The peculiar nature of change during a super-cycle can be seen in autonomous vehicles, whose influence extends far beyond the auto industry. Like other connected devices that form the Internet of Things (IoT), they will depend heavily on sensors to locate road markings, obstacles, and other cars. Processing all the data these sensors collect will drive growth in IoT software and platforms – a market that is worth US$34 billion now but is likely to grow 15 percent a year, to US$120 billion in 2025. (See Exhibit 3.)

 

Exhibit 3: New markets worth more than US$1 trillion will emerge

* Include wind, solar, bioenergy, geothermal
Note: Minor overlaps to other markets may exist
Source: Goldman Sachs; J.P. Morgan; Bank of America Merrill Lynch; Markets and Markets; grand View Research;
Oliver Wyman analysis

 

Autonomous transportation will generate new product markets beyond driverless cars, such as freight vehicles, ships, trains, trams, and drones. Some of these will carry out deliveries – to consumers or between businesses – while others will take the place of regular cars driven by humans. All have the potential to trigger new service markets – and it is still unclear what shape these take, let alone which providers will dominate.

While most traditional automakers are working on autonomous technology, digital players such as Google, Amazon, and Apple are participating too. Some of them may end up dominating parts of future vehicle development: Waymo, the Google-backed autonomous-driving venture, has already logged 4.8 million km of test drives. In some cases, drones will replace land-based transport. Ehang of China has developed a drone that can carry a passenger for 23 minutes, or a distance of 32 km. The first orders have come from Dubai, and we estimate that a quarter of individual transportation in the Gulf states will be carried out by drones.

New Strategies Required

Megatrends will change the industry and the world we live and work in, bringing huge business opportunities. However, many of these will be seized by new entrants, some of which will grow into unicorns – private companies valued at US$1 billion or more. One reason for entrants’ outsize role is that megatrends only have a limited impact at the beginning, before they eventually take off and break existing business models. The long build-up means that large companies can underestimate the power of megatrends or assume that they have already integrated them into their plans.

So, incumbents need to strategize in a new way in order to participate and lead in the new markets. They can start by taking an outside-in approach. Normally, they start with their competencies and assets and then work out what products they can make, and which customers might buy these. During a super-cycle like the one starting now, the focus should first be on megatrends. Firms will need to understand what impact these will have on customers, and how they can provide these customers with solutions. After that will follow the development of the required competencies and assets.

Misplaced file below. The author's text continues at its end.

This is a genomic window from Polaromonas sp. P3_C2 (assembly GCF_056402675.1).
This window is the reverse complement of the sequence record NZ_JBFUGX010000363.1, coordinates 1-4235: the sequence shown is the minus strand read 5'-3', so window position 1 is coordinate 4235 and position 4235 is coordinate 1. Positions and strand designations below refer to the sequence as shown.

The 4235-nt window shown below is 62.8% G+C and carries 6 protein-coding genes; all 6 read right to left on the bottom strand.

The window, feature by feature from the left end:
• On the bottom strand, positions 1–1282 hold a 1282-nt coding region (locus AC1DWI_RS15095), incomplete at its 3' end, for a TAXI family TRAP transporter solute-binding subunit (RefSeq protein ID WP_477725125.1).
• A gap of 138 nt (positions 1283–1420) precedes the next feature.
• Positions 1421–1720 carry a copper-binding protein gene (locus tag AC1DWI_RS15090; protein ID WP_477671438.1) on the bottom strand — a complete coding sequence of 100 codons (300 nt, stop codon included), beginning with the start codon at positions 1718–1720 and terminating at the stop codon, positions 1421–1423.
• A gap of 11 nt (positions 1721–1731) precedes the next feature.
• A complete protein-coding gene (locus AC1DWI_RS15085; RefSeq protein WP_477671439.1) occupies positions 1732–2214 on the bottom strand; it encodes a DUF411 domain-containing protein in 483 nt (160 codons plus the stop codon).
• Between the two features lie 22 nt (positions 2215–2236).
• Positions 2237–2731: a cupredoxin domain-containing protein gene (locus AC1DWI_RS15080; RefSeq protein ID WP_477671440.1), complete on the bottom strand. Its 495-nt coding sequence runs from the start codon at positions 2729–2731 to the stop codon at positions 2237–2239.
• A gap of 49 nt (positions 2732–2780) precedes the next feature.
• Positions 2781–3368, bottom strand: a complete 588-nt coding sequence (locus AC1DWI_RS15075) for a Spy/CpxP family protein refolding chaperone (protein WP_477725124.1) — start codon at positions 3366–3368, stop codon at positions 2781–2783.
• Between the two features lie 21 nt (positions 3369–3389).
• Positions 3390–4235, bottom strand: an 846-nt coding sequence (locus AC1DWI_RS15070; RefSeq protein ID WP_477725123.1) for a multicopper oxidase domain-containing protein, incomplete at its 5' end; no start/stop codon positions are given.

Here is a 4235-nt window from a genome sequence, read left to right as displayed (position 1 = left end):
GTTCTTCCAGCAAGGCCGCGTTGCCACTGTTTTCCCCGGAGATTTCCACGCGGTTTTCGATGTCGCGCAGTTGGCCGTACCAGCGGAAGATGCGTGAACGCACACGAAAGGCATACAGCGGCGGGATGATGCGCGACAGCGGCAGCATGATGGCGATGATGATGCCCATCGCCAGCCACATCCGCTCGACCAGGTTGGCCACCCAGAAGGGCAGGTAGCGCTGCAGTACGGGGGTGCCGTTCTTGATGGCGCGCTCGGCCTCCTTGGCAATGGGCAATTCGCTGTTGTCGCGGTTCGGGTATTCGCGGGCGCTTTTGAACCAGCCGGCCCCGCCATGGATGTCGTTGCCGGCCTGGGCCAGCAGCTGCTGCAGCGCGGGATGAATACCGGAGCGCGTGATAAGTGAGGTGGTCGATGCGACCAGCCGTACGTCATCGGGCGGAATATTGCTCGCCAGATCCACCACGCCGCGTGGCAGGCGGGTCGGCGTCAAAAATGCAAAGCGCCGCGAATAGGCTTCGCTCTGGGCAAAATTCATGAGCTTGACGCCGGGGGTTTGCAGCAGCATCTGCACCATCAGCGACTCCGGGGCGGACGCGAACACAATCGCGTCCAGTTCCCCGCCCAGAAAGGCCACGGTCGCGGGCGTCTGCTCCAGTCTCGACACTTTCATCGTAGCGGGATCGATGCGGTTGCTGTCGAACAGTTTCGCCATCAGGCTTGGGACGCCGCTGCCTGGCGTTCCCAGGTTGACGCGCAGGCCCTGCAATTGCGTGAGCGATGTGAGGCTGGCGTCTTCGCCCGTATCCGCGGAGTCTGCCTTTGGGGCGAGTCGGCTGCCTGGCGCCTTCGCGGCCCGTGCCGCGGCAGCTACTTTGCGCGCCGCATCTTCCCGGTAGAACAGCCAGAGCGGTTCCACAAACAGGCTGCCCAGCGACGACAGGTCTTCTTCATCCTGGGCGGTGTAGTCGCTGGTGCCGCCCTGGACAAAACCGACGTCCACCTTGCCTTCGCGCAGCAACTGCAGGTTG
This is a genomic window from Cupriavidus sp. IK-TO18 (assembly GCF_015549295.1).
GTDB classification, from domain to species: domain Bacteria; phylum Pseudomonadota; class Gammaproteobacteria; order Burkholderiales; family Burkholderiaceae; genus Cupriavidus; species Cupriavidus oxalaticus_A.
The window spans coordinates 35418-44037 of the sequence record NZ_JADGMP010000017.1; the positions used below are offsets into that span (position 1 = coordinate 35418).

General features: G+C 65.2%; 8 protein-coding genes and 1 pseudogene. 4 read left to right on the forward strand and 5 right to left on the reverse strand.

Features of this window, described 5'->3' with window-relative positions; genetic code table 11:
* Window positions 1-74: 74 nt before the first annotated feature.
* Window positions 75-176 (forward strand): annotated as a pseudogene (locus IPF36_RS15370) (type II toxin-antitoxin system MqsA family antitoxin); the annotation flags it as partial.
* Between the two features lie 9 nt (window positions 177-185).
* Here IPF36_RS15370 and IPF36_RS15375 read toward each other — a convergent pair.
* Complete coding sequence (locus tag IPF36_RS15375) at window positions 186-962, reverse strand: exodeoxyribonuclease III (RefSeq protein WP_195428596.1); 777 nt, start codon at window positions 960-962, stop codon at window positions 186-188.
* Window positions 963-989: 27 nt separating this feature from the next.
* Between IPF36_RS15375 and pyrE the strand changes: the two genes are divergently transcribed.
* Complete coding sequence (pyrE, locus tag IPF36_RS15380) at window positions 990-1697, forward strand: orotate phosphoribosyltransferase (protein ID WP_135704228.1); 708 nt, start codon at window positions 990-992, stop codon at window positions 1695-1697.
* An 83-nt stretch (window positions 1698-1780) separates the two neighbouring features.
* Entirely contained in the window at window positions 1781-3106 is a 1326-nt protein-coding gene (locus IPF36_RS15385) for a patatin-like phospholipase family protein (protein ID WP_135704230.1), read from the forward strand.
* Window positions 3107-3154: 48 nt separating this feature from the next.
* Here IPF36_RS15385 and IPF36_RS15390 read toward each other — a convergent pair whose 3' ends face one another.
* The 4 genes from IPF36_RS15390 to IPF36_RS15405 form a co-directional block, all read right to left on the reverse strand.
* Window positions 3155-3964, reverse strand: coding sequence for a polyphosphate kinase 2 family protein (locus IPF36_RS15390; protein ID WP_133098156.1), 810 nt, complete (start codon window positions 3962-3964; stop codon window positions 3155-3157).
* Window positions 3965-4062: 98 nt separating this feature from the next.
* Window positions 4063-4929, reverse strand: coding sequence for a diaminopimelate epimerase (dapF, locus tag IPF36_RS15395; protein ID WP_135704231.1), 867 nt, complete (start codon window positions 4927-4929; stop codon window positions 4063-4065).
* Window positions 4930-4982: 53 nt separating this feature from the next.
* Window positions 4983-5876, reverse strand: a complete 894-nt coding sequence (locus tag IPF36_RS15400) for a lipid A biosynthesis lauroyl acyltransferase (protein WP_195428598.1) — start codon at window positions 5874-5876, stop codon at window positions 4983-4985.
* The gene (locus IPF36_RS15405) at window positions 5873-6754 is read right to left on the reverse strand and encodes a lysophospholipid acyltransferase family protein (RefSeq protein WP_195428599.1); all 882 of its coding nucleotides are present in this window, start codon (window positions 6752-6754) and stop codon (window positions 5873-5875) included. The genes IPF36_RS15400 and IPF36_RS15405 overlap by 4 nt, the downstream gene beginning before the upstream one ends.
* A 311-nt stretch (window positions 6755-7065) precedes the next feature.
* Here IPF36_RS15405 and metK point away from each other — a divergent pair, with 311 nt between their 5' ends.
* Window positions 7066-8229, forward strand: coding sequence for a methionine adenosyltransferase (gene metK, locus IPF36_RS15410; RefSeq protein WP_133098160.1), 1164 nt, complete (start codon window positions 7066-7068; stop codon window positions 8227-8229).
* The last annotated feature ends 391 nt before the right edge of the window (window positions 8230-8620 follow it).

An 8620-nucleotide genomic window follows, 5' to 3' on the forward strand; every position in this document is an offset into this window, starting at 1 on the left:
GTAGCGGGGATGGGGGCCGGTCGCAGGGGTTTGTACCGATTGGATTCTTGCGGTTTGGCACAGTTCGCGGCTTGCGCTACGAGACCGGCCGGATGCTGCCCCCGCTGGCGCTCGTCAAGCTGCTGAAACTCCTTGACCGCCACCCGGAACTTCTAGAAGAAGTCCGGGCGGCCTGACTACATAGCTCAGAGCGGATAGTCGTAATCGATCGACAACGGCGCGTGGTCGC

This will not be easy, since many of the opportunities lie outside incumbents’ core businesses. Some have already begun to rearrange their skillsets to prepare for the super-cycle. That can mean buying software businesses to acquire new competences, as well as investing in startups that are pioneering technology with the potential to be at the center of a growing ecosystem. It can also mean selling off units – such as types of hardware – that are peripheral to their strategy for the new era. The nature of opportunities in this super-cycle means that incremental changes won’t be enough, and a multitude of small investments is unlikely to work. Instead, incumbents must go all-in to meet the new demands.

How to Benefit from Megatrends

The megatrends will not all affect every manufacturer. But some of them will almost certainly have specific impacts on particular industries and corporations. The first step for a company to thrive in the new era is to identify which megatrends affect it and how. Then it can implement the outside-in approach and figure out the best approach to the new opportunities: which new markets to target and the different possible strategies for doing this. That might mean new business models based on new capabilities, which could be obtained through a variety of means: in-house development, partnering, acquisitions, or an in-house startup fund, to give some examples.

Now is the time to go beyond the optimization of existing businesses and reflect more fundamentally on where to play – and how to win – in the coming wave of megatrends.


About Authors

Thomas Kautzsch is a Munich-based partner and global head of Oliver Wyman’s Automotive and Manufacturing Industries practice. Daniel Kronenwett is a Munich-based principal in Oliver Wyman’s Automotive and Manufacturing Industries practice. Guillaume Thibault is a Paris-based partner in Oliver Wyman’s Automotive and Manufacturing Industries as well as Transportation and Services practices.

Megatrends And The Future Of Industry